InfantGorilla (talk)10:43, 23 August 2010

<random ramble>

Indeed, an increase in density would not lead to an increase in gravitational force felt at any given distance from the moon, as long as the distance was measured from the centre of the moon, and not the surface. Gravity is dependant on mass, not on density. However, *surface* gravity on the moon would increase ever so slightly as a result of the moon's slow contraction over time. How much gravity an object possesses is dependant only on its mass, but the strength of the force of gravity tugging on you is dependant on both the mass of the object you're near and your distance from it.

Because the moon is more dense now than in the past, while standing on the surface you'd be closer to the centre-of-mass of the moon, and therefore experience more gravity. (Note that if you dig into the moon (or any other object) you don't experience increased gravity because the material on top of you is now pulling you in the opposite direction.)

The same effect is what makes black holes interesting. If, for instance, you crushed all the mass in the sun into a black hole, the orbit of the earth would be unaffected. The mass of the sun (now a black hole) would be the same, so the gravity output would be identical. But stars are huge and diffuse, so you can't get very close to them before you start burrowing into their "surface", at which point only the portion of the star's mass below you would be tugging you in the direction of the core. The stuff on top of you would be pulling you upward. But with a very dense object like a white dwarf, neutron star, or black hole, their high density allows you to get very close to the centre-of-mass without anything pulling you in the opposite direction. Because you can get so much closer to the center, you experience a greater force than would be possible if the object were less dense.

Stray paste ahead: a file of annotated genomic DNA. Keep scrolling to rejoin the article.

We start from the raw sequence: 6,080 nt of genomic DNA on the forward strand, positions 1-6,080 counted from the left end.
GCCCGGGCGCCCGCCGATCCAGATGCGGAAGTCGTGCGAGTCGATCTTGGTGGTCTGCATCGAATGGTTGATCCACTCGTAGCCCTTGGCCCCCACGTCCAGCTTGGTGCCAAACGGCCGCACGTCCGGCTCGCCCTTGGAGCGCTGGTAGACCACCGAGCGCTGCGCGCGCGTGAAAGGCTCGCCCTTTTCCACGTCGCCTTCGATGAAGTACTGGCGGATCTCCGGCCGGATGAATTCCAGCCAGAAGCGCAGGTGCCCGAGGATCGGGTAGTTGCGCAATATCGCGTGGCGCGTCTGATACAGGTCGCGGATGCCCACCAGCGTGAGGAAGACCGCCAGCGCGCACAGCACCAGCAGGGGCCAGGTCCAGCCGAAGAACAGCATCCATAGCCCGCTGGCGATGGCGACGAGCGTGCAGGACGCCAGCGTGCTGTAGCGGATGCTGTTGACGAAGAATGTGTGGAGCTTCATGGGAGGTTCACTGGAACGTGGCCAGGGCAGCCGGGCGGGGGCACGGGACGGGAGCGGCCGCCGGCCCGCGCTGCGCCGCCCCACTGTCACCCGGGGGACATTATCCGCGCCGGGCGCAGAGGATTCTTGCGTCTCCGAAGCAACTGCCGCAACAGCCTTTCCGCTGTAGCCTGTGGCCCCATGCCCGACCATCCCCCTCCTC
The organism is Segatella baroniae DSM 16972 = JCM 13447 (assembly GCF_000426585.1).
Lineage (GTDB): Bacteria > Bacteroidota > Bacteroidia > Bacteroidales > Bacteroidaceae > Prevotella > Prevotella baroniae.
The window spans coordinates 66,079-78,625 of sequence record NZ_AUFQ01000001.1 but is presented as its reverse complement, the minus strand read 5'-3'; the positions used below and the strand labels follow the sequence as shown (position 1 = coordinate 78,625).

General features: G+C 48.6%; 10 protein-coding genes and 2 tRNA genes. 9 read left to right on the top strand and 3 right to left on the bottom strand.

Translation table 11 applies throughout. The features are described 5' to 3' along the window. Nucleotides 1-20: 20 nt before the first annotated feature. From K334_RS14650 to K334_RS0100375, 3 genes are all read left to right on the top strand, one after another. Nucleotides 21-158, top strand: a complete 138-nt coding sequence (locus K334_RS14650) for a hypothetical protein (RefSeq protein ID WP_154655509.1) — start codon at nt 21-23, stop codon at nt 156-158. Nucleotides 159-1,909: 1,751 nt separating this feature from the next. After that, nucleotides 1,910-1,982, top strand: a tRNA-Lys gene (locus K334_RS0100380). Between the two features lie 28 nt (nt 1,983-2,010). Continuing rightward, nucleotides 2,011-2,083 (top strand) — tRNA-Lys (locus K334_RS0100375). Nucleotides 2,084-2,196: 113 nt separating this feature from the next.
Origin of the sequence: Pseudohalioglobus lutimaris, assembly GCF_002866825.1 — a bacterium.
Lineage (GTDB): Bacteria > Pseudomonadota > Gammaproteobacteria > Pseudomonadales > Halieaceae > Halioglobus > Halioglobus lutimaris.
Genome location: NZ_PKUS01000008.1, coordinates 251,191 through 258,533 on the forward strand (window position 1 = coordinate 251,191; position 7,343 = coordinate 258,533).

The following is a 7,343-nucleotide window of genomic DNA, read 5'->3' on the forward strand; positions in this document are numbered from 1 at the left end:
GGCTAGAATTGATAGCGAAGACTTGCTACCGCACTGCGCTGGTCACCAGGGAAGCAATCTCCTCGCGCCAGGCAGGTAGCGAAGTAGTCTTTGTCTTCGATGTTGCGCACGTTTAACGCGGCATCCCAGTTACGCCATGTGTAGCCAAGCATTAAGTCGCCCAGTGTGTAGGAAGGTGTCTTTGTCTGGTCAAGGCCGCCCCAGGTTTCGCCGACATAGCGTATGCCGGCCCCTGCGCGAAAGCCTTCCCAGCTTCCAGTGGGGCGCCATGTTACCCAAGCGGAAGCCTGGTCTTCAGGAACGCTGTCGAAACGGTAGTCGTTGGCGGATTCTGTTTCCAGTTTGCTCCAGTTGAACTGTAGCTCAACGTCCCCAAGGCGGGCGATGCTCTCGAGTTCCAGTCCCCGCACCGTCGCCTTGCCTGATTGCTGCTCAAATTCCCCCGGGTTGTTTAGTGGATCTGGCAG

</random ramble>

Gopher65talk15:04, 23 August 2010

Referring to your quote "that if you dig into the moon (or any other object) you don't experience an increased gravity because the material on top of you is now pulling you in the opposite direction". Given that scenario, the mass at the center of the earth has all of the mass of the earth outside of it and should therefore be pulled "in the opposite direction". This implies that the earth should be hollow. Isn't this the kind of thinking that led to the "hollow earth" hypothesis. In fact, you can still become a member of the Hollow Earth Society. However, it is currently understood that the density of a massive object is highest at the center. Gravity is a function of both mass and density acting from the center of the mass "as a whole". (talk)22:06, 23 August 2010